29 Aug 2013

Fonterra false alarm costs formula exporters $20m

7:47 pm on 29 August 2013

Up to 20 New Zealand infant formula exporters have lost at least $1 million each as a result of Fonterra's botulism scare.

The fallout from the false alarm is continuing, despite the Ministry for Primary Industries announcing on Wednesday further tests it commissioned showed the bacterium present in whey protein concentrate was a benign form of clostridium that does not cause botulism.

Whey protein is used in the manufacture of a range of food products, including infant formula.

The New Zealand Infant Formula Exporters Association says between 15 and 20 small to medium sized businesses have lost $1 million each thanks to what turned out to be a false alarm.

Chair Michael Barnett says as well as the monetary loss to exporters whose stock has been locked down, their reputation has also suffered through their association with New Zealand.

However, he says Fonterra was right to alert the Government and the market. He says the fact it was a false alarm is something for the company to look into but the fact "the flag went up" is a very good thing.

Carrickmore managing director Chris Claridge says his orders have dropped by about a third and he estimates his company will lose at least $1 million.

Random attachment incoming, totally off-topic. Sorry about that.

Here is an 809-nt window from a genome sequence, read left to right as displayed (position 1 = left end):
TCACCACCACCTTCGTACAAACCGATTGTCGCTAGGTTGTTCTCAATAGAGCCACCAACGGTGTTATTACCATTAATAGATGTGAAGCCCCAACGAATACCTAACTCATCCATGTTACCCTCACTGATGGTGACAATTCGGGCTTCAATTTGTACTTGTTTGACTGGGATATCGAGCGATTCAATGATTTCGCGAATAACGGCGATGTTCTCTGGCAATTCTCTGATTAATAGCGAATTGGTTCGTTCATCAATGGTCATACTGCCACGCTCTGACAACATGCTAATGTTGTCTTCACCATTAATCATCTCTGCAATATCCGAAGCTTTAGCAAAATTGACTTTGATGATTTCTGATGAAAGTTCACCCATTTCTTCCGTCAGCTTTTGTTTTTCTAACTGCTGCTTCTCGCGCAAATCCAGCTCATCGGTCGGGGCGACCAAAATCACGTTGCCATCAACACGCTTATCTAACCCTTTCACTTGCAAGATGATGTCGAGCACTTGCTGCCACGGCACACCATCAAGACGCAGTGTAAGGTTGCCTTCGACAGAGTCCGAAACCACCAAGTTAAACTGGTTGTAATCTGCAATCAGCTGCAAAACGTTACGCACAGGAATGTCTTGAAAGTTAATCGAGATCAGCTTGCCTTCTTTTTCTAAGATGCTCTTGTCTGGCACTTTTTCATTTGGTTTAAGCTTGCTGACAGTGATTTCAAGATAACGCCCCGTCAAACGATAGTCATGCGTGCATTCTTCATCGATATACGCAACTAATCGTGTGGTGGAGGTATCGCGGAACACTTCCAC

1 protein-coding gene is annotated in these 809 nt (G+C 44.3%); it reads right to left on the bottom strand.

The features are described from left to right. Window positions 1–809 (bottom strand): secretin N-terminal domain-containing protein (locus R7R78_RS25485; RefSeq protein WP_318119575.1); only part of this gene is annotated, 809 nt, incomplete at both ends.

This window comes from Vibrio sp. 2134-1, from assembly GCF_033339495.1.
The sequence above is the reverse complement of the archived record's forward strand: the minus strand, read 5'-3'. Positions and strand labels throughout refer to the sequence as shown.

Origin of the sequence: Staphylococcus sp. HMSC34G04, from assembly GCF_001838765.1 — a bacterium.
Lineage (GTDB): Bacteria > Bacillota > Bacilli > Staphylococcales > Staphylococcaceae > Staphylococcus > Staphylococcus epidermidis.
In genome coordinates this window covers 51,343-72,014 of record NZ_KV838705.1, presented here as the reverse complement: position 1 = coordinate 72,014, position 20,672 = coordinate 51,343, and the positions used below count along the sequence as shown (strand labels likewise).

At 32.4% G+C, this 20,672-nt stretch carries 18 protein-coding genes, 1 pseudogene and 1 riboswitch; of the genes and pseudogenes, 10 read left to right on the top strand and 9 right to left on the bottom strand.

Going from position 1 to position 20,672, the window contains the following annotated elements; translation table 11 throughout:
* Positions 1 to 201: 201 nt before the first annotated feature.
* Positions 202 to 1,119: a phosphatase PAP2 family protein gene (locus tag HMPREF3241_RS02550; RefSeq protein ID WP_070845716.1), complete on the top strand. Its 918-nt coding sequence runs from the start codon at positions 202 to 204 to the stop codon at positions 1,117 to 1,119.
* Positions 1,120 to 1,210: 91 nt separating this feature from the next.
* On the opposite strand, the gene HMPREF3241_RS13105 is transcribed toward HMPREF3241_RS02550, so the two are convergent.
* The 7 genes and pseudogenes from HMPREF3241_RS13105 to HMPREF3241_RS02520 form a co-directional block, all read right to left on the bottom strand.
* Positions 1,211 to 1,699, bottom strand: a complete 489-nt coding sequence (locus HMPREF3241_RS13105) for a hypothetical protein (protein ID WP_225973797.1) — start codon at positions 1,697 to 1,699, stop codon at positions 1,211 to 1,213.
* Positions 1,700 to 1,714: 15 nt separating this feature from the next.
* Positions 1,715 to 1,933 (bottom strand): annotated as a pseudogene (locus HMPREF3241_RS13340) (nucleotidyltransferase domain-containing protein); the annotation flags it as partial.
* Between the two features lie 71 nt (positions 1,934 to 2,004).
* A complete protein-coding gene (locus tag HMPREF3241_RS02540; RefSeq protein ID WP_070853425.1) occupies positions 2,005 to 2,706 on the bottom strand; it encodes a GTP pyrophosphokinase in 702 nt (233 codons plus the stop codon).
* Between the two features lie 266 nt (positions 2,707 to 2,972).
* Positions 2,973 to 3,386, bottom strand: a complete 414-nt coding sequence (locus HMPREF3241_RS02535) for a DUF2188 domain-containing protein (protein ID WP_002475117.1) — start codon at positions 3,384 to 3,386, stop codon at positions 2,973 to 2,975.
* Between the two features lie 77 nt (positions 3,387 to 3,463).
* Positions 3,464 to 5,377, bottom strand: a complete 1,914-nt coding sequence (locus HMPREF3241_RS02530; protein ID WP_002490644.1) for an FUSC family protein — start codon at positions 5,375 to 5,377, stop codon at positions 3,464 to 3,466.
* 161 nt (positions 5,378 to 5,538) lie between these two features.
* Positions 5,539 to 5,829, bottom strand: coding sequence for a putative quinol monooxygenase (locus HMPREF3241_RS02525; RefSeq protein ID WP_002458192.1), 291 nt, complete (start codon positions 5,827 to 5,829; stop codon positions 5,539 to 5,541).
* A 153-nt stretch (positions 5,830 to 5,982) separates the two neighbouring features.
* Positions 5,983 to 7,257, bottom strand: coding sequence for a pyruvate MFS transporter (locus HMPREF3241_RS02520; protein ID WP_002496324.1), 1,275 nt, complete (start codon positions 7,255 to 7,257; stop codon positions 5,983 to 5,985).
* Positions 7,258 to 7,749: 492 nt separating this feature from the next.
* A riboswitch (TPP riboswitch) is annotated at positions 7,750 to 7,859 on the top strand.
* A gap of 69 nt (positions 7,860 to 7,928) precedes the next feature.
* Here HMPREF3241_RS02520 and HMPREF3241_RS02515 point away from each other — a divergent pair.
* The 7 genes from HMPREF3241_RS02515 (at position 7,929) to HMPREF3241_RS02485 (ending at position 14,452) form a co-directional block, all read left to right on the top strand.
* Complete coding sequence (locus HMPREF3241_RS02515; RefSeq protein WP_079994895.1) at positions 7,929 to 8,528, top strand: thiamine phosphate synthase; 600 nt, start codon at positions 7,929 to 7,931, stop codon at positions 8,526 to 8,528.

And a larger company, GMP Pharmaceuticals, which is a contract manufacturer for infant formula, says it has halved production shifts and laid off 25 temporary workers at its East Tamaki plant.

The company says it has produced 150,000 to 200,000 fewer cans of infant formula in the past three weeks.

Exporters to go to China to "repair damage"

Michael Barnett says he is poised to lead a working group to China to repair the damage done by the scare.

Mr Barnett says he has been in talks with the Government to begin the process of repairing ties with China.

"We need to be in the market no later than 18th September. We've got the testing agencies and the border agencies that need to receive this information - hopefully they will comment positively on it."

Mr Barnett says Chinese authorities will need some time to digest the information before attempts to repair the damage can begin.